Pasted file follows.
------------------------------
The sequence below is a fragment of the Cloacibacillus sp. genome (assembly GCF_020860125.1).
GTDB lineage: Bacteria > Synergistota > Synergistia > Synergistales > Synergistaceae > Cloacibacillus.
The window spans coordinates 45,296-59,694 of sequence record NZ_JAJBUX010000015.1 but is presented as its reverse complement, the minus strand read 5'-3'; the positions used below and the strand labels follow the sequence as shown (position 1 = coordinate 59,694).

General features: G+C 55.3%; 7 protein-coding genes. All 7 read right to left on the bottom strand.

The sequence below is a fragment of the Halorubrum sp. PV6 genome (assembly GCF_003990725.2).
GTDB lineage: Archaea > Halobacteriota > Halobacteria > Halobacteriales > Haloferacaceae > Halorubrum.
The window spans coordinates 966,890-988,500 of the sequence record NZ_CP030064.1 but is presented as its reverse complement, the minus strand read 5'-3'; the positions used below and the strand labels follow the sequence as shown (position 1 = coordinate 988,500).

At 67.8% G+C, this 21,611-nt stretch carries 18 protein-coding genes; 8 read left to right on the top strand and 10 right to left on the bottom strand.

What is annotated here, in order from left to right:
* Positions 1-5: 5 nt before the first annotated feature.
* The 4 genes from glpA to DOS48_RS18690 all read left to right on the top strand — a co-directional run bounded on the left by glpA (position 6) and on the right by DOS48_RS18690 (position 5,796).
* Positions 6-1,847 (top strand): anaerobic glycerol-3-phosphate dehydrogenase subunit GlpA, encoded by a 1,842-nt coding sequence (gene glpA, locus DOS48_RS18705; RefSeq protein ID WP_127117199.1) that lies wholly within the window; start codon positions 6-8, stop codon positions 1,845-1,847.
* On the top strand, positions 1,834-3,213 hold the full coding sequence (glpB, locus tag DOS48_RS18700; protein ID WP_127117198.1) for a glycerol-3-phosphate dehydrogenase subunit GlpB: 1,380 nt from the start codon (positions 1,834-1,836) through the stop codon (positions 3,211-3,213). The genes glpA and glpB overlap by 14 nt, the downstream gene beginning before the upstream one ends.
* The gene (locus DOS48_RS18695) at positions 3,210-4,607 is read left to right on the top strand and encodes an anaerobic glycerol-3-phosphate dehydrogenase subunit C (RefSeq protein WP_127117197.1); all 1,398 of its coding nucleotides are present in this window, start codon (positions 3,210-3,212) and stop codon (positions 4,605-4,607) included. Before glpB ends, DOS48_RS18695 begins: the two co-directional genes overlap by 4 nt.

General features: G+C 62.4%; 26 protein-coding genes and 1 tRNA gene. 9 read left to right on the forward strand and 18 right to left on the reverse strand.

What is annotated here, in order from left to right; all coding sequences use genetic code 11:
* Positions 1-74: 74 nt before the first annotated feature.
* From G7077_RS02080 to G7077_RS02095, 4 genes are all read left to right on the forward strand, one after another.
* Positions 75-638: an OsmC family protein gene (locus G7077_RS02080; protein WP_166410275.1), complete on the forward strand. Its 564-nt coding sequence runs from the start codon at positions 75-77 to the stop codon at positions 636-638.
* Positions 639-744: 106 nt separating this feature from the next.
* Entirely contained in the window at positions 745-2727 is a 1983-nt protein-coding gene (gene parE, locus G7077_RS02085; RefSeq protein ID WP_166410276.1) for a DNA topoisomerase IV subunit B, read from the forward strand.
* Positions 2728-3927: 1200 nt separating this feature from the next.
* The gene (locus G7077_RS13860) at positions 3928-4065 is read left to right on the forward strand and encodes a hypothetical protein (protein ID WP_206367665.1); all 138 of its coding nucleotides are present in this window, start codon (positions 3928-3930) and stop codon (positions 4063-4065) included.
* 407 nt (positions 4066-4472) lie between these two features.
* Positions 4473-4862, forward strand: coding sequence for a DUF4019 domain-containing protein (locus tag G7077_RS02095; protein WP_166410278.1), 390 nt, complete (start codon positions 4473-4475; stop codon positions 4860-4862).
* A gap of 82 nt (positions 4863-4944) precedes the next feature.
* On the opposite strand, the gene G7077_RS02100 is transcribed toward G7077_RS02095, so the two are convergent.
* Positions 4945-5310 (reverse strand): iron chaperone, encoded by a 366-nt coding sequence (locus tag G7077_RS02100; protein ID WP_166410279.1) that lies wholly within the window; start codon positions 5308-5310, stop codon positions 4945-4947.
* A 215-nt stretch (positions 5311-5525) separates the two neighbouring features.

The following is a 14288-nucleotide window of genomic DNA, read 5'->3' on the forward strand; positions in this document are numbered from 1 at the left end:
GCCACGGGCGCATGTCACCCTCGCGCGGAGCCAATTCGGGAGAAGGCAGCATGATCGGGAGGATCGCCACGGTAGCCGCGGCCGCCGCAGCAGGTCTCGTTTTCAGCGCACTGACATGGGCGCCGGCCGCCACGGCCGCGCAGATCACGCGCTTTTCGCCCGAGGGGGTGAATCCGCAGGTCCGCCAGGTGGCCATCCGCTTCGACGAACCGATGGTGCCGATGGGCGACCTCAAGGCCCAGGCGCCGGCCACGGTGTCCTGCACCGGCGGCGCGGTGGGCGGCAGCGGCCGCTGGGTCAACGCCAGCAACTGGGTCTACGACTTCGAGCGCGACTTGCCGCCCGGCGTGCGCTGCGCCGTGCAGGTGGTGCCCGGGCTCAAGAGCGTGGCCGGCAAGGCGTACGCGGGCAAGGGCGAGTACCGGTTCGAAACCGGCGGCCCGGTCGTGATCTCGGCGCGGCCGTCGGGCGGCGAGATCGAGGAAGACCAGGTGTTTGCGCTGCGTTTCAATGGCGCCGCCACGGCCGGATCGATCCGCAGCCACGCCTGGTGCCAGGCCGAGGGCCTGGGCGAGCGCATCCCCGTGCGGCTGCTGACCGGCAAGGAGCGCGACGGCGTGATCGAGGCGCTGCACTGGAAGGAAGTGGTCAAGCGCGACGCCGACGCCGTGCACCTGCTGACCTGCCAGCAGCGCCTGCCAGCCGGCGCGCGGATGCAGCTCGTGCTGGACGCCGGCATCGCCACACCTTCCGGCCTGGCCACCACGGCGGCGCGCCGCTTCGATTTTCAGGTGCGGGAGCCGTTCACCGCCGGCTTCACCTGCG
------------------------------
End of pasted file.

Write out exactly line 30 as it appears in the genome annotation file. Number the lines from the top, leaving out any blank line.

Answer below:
The following is a 14288-nucleotide window of genomic DNA, read 5'->3' on the forward strand; positions in this document are numbered from 1 at the left end: